NaN comparisons - Call For Anecdotes

Anders J. Munch 2014 at
Tue Jul 8 16:53:47 CEST 2014

Most people don't need to deal with NaN's in Python at all,
fortunately. They just don't appear in normal computation, because the
interpreter raises an exception instead.

It happens in my work I come across them quite a lot. I'm writing
software that talks to embedded applications that can contain NaN
values for a variety of reasons - never-initialised storage,
initialise-to-NaN, hardware failures etc.

So when my software reads these values in binary, unpack them using
the struct module, and goes to work. And NaN's are no different from
any other value, it's something to store, compare, display etc.

And that worked fine in my Python 2.4 apps.  Then I upgraded to 2.7
and it broke.  Because 2.7 goes out of it's way to ensure that NaN's
don't compare equal to themselves.

I discovered it when a sanity check told me that two functions,
to_binary and from_binary, weren't each other's inverse, as they were
intended to be.  Apparently,
bitPattern==to_binary(from_binary(bitPattern)) wasn't true for this
particular value of bitPattern.  Of course, the bit pattern in
question was the binary representation for a floating-point NaN.

Panic time! If I can't trust == to return True for (mathematically)
equal objects, that means that every single algorithm I had ever written
that explicitly or implicitly does .__eq__ or .__ne__ comparison was

That meant I had 30000 lines of code to review.  Every time there's a
comparison, if there was any chance that either value could be a
float NaN, I would have to change e.g.
    if x==y:
    if x==y or (isinstance(x, float) and isinstance(y, float) and
                      math.isnan(x) and math.isnan(y)):
To make it bearable, I could wrap the pattern up in a function and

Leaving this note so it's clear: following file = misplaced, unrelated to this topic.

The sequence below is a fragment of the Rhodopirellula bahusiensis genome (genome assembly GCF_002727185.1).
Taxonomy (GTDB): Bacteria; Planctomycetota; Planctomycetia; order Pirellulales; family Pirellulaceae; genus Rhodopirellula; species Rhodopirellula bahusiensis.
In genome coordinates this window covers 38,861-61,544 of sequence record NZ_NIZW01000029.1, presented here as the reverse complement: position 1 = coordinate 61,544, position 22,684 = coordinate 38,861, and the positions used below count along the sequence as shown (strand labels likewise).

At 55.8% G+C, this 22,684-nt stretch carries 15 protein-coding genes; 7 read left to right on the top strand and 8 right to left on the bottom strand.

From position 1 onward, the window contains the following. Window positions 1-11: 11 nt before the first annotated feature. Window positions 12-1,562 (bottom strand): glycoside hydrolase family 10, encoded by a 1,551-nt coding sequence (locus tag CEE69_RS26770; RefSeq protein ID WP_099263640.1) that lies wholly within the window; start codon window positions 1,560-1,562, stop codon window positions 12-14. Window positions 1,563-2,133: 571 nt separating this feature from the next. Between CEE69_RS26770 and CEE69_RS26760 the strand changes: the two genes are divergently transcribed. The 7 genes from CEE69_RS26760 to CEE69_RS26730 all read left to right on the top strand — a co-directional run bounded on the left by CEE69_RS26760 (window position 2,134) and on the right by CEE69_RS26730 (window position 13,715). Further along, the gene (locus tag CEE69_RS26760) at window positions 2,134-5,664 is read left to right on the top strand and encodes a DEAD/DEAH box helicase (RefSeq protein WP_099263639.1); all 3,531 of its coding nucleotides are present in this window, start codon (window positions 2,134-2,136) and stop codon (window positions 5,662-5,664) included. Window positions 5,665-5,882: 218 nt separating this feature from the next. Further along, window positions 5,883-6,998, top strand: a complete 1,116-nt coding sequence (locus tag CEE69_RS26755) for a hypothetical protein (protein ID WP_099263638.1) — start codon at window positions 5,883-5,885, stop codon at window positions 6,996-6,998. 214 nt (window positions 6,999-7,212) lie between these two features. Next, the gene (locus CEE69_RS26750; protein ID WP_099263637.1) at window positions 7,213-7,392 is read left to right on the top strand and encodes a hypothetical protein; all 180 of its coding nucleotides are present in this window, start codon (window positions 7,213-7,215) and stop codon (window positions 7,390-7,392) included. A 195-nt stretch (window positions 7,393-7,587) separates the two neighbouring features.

if my_equal(x,y):
but I would still lose, because the standard library does == and !=
all over the place without calling my_equal.

In the end I came up with this hack: Every time I struct.unpack'd a
float, I check if it's a NaN, and if it is, then I replace it with a
reference to a single, shared, "canonical" NaN. That means that
container objects that skip __equal__ when comparing an object to
itself will work -- e.g. hash keys.

It's half a solution, of course: Any further computation with a NaN
value will change it to a different NaN object, so I still needed to
do explicit NaN-checks in various places.  I'm sure there are still
NaN-related bugs in my code, but right now it's "good enough" - I
haven't seen NaN-related bugs in a good while.

Now, all this bothers me.  Not that I had to do some work to get stuff
to work in an imperfect world.  No, what bothers me is that this
behaviour was explicitly and deliberately put in for no good reason.
The only reason is "standard says so". Not that there's any legal
requirement for Python to follow the IEEE-754 standard. Or for that
matter, for Python's spelling of IEEE-754 comparisons to be "==".

So I make this claim: float.__eq__ implementing IEEE-754 NaN
comparison rules creates real problems for developers. And it has
never, ever, helped anyone do anything.

"Never" is a strong claim, and easily disproven if false: Simply
provide a counterexample.  So that is my challenge: If you have a
program (a pre-existing and useful one, not something artificial
created for this challenge) that benefits from NaN!=NaN and that would
fail if x==x for all float objects x, then please come forward and
show it, and I'll buy you a beer the next time I'm at PyCon.

regards, Anders

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